Ing is recorded in the Anglo-Saxon Rune Poem, and there is the semi-heathen ritual the Ăcer-Bot recorded in the Lacnunga as well. Such small mentions in the AngloSaxon literature as these, place names, and archaeological evidence are all that remains of ancient Anglo-Saxon Heathenry.

    The Anglo-Saxon invasion began about 449 CE when Hengest and Horsa landed in what is now Kent. Hired as mercenaries by the Celtic leader Vortigan, they came to take land promised them in return for defending the Celts from the Picts. Thus began the invasion of Great Britain by the Angles, Saxons, and Jutes.

    The Jutes came first with Hengest and Horsa, then the Saxons followed, and finally the Angles. Other tribes such as the Frisians would also invade in smaller numbers. By 519 the Saxons had established Wessex, Kent was established not long after the arrival of Hengest and Horse by the Jutes.

    Other kingdoms would be established later. For almost 50 years, the Germanic tribes in what is now England went unmolested by Christianity. They kept to the religion of their ancestors, and practiced rites as they had for eons. Then in 593 CE, Pope Gregory dispatched Augustine as a missionary to the Germanic tribes in England. He arrived in 597 CE on the Isle of Thanet, and started preaching to the Heathens. By 601 CE he convinced Ethelbert to destroy the Heathen temples and idols and repress Heathen worship.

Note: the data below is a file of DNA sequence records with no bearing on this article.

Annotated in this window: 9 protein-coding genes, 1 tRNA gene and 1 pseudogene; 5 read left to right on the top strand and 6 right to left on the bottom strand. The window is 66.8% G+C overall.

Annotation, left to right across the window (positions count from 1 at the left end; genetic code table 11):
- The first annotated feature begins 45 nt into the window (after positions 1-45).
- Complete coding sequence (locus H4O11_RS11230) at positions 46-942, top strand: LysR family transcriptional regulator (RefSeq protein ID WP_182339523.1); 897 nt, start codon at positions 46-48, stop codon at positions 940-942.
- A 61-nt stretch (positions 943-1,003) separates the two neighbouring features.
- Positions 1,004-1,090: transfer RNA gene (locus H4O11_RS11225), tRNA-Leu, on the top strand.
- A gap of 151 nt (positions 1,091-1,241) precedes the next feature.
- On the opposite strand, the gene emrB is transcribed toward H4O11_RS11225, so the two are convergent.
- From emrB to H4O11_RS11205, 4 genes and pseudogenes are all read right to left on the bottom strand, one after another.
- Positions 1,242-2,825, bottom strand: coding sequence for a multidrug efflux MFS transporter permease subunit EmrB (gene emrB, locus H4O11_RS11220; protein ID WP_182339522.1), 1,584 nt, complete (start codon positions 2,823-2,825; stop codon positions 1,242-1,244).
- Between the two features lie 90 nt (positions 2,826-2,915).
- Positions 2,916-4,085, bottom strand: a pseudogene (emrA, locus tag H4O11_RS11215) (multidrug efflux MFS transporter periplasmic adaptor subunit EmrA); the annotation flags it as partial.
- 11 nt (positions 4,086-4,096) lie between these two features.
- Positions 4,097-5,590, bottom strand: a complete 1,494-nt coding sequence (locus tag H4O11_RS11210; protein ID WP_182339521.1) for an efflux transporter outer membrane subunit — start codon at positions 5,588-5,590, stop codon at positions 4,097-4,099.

Missionaries were sent to the West Saxons. Kings would convert their kingdoms to Christianity, then their successors covert the kingdoms back to Heathenry, and folks would lapse back to the old religion when the Church was not looking. But this was the beginning of the end for Anglo-Saxon Heathenry.

    By 633 CE, the last great stand of Anglo-Saxon Heathenry was to begin. King Penda, Heathen king of Mercia sought to conquer the other Anglo-Saxon kingdoms. Over the next 22 years Penda, the last great Heathen king in England killed the Christian kings Edwin, Oswald, Oswin, Ecgric, and Sigebert before he himself died at the battle of WinwŠd in 655 CE.

    In 685 CE, Cadwalla took the throne of Wessex to become the last Heathen king. In 686, the Isle of Wight, the last truly Heathen stronghold was converted to Christianity, and King Cadwalla of Wessex converted to Christianity in 688 CE, baptized by the Pope in Rome. Thus was the end of ancient Anglo-Saxon Heathenry in England amongst the kings